It is a remarkable fact, that all who have been thus carried away were Scotch drovers, persons employed to buy and sell cattle, who by fraudulent means had obtained large sums of money, and who had brought in their pockets several thousand pounds.
An instance of the kind happened at Douglas during my residence in that town. A drover of reputed honesty had obtained money to a considerable amount from various persons, under the pretence of making for them advantageous purchases of cattle. Having amassed as much as possible, he immediately proceeded to Whitehaven, intending to spend in the Isle of Man, the supposed place of security, his ill-gotten wealth. The wind was boisterous and adverse: no vessel would put to sea. He had no authority like Caesar, to tell the captain that he would carry a drover and his fortune: but I saw the master of an open coal boat, to whom he in vain offered one hundred pounds to perform the voyage This man said he believed he should have struck the bargain, had not his vessel been then aground . Disappointed and fearful. of delay, he proceeded to Liverpool, and was obliged to remain two or; three days in that town, awaiting the departure of a vessel for the desired port.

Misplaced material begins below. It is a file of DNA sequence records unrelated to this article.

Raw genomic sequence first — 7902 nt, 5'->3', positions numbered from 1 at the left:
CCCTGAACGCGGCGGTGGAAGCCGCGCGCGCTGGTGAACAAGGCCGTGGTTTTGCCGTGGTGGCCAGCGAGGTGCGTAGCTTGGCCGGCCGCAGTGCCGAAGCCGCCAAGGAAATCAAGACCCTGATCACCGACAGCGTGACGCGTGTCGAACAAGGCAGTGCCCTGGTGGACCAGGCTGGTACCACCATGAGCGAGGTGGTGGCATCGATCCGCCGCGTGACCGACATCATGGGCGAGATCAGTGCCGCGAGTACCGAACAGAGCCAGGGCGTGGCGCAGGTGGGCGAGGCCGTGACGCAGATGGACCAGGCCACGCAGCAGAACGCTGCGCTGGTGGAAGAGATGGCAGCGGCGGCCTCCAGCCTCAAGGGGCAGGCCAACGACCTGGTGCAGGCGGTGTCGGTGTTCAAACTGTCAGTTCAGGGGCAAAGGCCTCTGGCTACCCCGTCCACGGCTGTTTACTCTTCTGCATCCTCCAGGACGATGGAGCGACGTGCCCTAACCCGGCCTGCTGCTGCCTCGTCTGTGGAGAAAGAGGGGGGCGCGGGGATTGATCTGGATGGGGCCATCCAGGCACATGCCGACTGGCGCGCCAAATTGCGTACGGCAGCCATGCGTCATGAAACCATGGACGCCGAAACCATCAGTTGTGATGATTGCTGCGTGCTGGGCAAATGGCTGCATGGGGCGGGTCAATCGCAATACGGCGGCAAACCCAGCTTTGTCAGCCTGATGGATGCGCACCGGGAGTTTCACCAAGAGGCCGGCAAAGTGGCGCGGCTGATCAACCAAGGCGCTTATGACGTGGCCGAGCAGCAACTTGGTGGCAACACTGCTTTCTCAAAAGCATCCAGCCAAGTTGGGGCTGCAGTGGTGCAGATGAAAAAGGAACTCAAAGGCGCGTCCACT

In the mean time the creditors heard of his decampment, and judging it probable that he had fled to the privileged island, determined if possible, to use force against fraud. One to whom he owed 1,0001. embarked without delay and arrived at Douglas before his debtor. He. was permitted by law to imprison any debtor till he could find bail for his personal appearance; and the delivering up of his effects upon the island, or till the action, never long postponed could he heard; and still expecting the arrival of the drover, he procured a warrant to arrest him. He hired a Vessel and half a dozen sturdy fellows, and examined each ship as it arrived, At length came the packet from Liverpool, and: the rascal on landing was conveyed to prison.
He little dreaded his adversary's power, and hired a post-chaise to carry him the next morning to Castletown. A person who has power to confine another, has power also to release him. In the dusk of the evening he set his men upon the watch, and dismissed the action. The prison is close to the sea: the gate was thrown open, and out walked the drover, exulting in the confirmation of his liberty, and the success of his plans. Scarcely had the door shut after him, when he was seized by the men in waiting, hurried to a boat, and thence put on board a vessel. The ship soon weighed anchor; but to what port he was carried, or what afterwards became of him I could never learn.
For these anecdotes I am indebted to Mr. Cosnahan, High Bailiff of Douglas.